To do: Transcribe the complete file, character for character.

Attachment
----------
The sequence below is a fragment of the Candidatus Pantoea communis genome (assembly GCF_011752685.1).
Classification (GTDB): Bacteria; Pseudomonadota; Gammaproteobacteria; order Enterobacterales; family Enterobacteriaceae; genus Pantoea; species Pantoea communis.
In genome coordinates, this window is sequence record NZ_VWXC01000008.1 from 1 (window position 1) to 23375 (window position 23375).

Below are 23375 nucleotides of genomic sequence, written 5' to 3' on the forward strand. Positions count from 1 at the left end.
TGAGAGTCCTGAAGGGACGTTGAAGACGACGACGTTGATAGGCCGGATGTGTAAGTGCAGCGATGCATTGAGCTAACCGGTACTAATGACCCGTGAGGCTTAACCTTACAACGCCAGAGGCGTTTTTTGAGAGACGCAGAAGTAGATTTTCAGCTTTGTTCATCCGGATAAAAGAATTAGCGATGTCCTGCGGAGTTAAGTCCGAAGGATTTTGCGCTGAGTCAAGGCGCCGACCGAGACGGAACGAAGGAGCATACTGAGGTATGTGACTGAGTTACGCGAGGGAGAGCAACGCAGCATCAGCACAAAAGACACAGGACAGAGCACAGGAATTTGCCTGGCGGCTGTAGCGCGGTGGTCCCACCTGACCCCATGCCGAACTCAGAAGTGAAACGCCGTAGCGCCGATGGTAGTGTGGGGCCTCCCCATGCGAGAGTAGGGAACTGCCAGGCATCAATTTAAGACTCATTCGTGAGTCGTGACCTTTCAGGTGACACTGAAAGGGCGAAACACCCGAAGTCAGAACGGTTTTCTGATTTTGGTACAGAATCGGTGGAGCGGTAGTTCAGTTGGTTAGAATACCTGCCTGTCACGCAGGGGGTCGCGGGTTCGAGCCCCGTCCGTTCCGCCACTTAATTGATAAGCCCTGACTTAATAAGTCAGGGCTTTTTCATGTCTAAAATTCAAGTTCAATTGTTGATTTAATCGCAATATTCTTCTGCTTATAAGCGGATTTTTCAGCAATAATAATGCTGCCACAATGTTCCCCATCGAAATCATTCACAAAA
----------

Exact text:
The sequence below is a fragment of the Candidatus Pantoea communis genome (assembly GCF_011752685.1).
Classification (GTDB): Bacteria; Pseudomonadota; Gammaproteobacteria; order Enterobacterales; family Enterobacteriaceae; genus Pantoea; species Pantoea communis.
In genome coordinates, this window is sequence record NZ_VWXC01000008.1 from 1 (window position 1) to 23375 (window position 23375).

Below are 23375 nucleotides of genomic sequence, written 5' to 3' on the forward strand. Positions count from 1 at the left end.
TGAGAGTCCTGAAGGGACGTTGAAGACGACGACGTTGATAGGCCGGATGTGTAAGTGCAGCGATGCATTGAGCTAACCGGTACTAATGACCCGTGAGGCTTAACCTTACAACGCCAGAGGCGTTTTTTGAGAGACGCAGAAGTAGATTTTCAGCTTTGTTCATCCGGATAAAAGAATTAGCGATGTCCTGCGGAGTTAAGTCCGAAGGATTTTGCGCTGAGTCAAGGCGCCGACCGAGACGGAACGAAGGAGCATACTGAGGTATGTGACTGAGTTACGCGAGGGAGAGCAACGCAGCATCAGCACAAAAGACACAGGACAGAGCACAGGAATTTGCCTGGCGGCTGTAGCGCGGTGGTCCCACCTGACCCCATGCCGAACTCAGAAGTGAAACGCCGTAGCGCCGATGGTAGTGTGGGGCCTCCCCATGCGAGAGTAGGGAACTGCCAGGCATCAATTTAAGACTCATTCGTGAGTCGTGACCTTTCAGGTGACACTGAAAGGGCGAAACACCCGAAGTCAGAACGGTTTTCTGATTTTGGTACAGAATCGGTGGAGCGGTAGTTCAGTTGGTTAGAATACCTGCCTGTCACGCAGGGGGTCGCGGGTTCGAGCCCCGTCCGTTCCGCCACTTAATTGATAAGCCCTGACTTAATAAGTCAGGGCTTTTTCATGTCTAAAATTCAAGTTCAATTGTTGATTTAATCGCAATATTCTTCTGCTTATAAGCGGATTTTTCAGCAATAATAATGCTGCCACAATGTTCCCCATCGAAATCATTCACAAAA